by Laura Kressly
Bobby’s a bright, enterprising young man, so when his dad demands he get a job and do something with his life other than get stoned, he does. Desperate to impress his elders but with little sense for his actions’ consequences, Bobby’s series of bad decisions leads to catastrophe. But this new play, laden with thematic complexity, cuts the story short before it has the chance to fully resonate.
It’s difficult for plays with all-white, all-male casts to be relevant any more – a good thing – but the script’s critical view of toxic masculinity and the complexity of father/son relationships are topical and engaging. The sophistication of these themes’ interplay with social class, youth culture and power dynamics makes for a finely tuned narrative, but it ends too soon. Though there is a fitting climax, the longed-for resolution never comes and the next big decision that Bobby must make is left unseen. It’s frustrating, but there is certainly room for lengthening Phil Ormrod’s narrative.
The cast of four are universally strong. Guy Porritt as Bobby’s police officer father has a quiet, calm authority but still possesses the hint of a sharp edge. He nicely contrasts Ian Burfield, Bobby’s boss at the salvage yard, who is much more of a hard man. Both display believable relationships with those playing their sons, Charles Furness as Bobby and Kenny Fullwood as Chris. These latter two have a great journey from wary competition to genuine care and friendship.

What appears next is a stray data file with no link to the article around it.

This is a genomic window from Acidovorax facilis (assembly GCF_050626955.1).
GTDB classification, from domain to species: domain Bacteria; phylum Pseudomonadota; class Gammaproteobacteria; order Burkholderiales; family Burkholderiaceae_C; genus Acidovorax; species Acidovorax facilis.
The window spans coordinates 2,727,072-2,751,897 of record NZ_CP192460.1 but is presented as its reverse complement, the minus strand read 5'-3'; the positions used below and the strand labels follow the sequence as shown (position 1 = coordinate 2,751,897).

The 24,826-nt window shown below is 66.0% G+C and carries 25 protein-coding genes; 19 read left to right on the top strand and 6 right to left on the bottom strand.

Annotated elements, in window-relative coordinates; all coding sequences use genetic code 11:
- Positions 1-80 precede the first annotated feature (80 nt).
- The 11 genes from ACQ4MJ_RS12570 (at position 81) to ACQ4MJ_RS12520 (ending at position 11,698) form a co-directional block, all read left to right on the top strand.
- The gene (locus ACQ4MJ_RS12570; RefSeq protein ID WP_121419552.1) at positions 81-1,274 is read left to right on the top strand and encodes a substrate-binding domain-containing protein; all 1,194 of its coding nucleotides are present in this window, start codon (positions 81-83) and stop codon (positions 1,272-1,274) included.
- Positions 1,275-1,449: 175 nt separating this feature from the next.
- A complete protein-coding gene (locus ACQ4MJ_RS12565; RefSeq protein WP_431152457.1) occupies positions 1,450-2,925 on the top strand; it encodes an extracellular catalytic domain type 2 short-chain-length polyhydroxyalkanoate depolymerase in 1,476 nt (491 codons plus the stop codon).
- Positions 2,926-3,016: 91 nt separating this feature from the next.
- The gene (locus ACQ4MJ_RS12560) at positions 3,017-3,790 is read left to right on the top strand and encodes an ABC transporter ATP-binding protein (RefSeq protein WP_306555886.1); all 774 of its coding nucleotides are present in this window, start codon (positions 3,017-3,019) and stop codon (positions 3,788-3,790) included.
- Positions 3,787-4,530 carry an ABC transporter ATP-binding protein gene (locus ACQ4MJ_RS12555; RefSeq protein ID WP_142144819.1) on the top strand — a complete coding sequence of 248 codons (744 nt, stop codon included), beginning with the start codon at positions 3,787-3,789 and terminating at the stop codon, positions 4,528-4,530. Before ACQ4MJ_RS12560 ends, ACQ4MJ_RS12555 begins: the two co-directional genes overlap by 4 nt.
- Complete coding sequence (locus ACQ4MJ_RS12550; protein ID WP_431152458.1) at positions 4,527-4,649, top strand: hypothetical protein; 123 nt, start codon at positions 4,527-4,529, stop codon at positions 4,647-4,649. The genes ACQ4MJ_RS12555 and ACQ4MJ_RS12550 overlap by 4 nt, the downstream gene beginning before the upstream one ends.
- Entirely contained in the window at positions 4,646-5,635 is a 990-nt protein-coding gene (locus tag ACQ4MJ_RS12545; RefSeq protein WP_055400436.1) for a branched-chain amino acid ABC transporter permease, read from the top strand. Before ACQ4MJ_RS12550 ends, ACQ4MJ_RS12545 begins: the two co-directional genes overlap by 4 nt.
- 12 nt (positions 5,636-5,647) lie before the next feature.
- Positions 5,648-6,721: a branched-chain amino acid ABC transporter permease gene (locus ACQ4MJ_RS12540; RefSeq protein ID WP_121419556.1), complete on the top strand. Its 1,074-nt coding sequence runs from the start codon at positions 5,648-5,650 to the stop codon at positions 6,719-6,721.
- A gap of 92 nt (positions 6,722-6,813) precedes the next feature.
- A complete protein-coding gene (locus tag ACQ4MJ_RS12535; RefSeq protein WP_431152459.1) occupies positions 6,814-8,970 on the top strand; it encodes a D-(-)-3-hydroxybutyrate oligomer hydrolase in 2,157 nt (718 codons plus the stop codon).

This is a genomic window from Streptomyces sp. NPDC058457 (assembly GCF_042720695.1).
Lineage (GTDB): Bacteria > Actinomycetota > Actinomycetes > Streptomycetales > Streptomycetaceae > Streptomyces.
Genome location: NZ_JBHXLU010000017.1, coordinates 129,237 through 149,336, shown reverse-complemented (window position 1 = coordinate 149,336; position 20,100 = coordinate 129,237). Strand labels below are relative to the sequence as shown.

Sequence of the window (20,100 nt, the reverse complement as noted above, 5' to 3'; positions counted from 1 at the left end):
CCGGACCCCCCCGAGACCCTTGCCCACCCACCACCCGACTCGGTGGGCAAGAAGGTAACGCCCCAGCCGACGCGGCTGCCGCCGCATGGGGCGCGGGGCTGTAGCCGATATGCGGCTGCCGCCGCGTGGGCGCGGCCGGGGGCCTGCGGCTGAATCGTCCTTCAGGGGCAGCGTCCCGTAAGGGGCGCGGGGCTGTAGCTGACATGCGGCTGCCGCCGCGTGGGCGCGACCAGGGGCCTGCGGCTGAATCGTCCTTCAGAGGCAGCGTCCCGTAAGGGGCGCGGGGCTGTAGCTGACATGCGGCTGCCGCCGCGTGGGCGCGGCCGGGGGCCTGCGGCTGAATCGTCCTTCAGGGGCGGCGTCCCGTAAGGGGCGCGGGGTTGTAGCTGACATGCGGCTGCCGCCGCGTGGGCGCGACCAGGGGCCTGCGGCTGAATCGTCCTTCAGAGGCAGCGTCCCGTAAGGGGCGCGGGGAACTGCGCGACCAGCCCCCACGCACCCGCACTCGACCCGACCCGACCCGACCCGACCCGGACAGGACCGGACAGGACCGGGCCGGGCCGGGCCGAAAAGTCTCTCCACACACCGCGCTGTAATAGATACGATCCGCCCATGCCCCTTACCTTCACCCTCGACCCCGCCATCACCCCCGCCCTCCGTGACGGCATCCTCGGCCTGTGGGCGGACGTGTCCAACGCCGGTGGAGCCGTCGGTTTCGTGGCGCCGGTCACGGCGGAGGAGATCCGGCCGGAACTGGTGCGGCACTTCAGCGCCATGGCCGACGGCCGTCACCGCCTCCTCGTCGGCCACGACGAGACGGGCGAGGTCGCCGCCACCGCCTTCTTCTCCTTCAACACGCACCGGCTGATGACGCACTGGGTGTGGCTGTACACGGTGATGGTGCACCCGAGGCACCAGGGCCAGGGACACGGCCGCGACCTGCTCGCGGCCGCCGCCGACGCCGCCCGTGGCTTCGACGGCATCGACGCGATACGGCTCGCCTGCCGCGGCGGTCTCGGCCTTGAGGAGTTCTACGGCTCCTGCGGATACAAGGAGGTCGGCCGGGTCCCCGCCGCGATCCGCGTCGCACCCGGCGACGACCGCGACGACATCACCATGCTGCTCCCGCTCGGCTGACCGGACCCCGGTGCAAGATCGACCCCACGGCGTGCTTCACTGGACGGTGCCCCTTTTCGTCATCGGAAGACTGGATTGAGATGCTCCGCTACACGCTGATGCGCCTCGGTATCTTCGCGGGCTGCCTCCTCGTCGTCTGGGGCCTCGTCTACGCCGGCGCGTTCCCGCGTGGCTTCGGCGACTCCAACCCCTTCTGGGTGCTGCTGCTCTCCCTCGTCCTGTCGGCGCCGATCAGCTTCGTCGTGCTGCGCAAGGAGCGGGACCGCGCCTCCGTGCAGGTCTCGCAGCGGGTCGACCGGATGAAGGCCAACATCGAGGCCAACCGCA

Ormrod has a strong concept that he largely executes well with nuance, and his commentary is important in a landscape coming to terms with its ingrained, unhealthy expectations of men and boys. With some extra material added onto the end, it would widen the lens to include the wider implications of these characters’ actions and add further weight to a promising story.
Isaac Came Home From the Mountain runs through 2 June.
The Play’s the Thing UK is committed to covering fringe and progressive theatre in London and beyond. It is run entirely voluntarily and needs regular support to ensure its survival. For more information and to help The Play’s the Thing UK provide coverage of the theatre that needs reviews the most, visit its patreon.